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FNA | Family List | FNA Vol. 8 | Crassulaceae | Dudleya

9g. Dudleya abramsii Rose subsp. costatifolia (Bartel & Shevock) Moran, J. Bot. Res. Inst. Texas. 1: 1015. 2007.

Pierpont Springs liveforever

Dudleya cymosa (Lemaire) Britton & Rose subsp. costatifolia Bartel & Shevock, Aliso 12: 701, fig. 1. 1990 (as costafolia)

Caudices branching, 1.5-2 cm diam. Leaves: rosettes 5-40; blade linear, subterete, 4-8 × 0.2-0.8 cm. Inflorescences: floral shoots 5-15(-20) × 0.1-0.4 cm; proximalmost leaf blades 4-20 mm; branches 2-4, 1-3 times bifurcate. Pedicels 3-9(-17) mm. Flowers: calyx 4-6 × 4-6 mm; petals connate 1-3 mm, bright yellow, not lineolate, 5-13(-17) × 2-4 mm, tips spreading. 2n = 34.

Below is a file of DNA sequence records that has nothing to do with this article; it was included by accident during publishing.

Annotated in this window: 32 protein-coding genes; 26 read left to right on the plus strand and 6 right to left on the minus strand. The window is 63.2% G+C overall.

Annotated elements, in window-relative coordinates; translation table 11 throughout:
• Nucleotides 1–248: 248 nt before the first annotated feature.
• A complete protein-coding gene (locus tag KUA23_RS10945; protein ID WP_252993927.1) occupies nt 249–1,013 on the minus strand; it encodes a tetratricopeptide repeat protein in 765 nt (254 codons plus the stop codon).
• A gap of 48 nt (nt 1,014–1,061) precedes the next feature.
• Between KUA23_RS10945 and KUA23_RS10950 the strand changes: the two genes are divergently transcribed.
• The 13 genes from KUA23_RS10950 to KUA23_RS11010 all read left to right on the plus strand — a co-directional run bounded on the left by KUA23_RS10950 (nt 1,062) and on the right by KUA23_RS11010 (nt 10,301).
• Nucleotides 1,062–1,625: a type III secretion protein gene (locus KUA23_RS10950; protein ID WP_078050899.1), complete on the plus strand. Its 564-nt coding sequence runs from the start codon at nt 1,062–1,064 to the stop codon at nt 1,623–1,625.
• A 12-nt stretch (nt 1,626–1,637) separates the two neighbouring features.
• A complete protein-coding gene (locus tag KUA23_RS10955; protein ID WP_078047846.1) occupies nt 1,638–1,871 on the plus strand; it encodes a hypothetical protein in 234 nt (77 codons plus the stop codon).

Flowering late spring. Xeric limestone outcrops; of conservation concern; 1500-1700 m; Calif.

Subspecies costatifolia is known from one southwest-facing outcrop of pre-Cretaceous limestone just west of Pierpoint Springs, Tulare County, in the southern Sierra Nevada, in an area that has been subdivided; it is considered to be fairly threatened (California Native Plant Society,

Subspecies costatifolia forms clumps to 10 cm in diameter. The bright yellow corolla and more-branching cyme and sometimes longer pedicels set it apart from the other subspecies of Dudleya abramsii and approach D. cymosa, where the original authors placed it. The cespitose small rosettes of narrow leaves have much more the aspect of D. abramsii, especially recalling the lowland subsp. bettinae, and the higher insertion of the antisepalous stamens is a mark of D. abramsii (and the related D. parva in contrast to D. cymosa and other species). The branching cyme is somewhat approached in subsp. calcicola, which grows just to the north.


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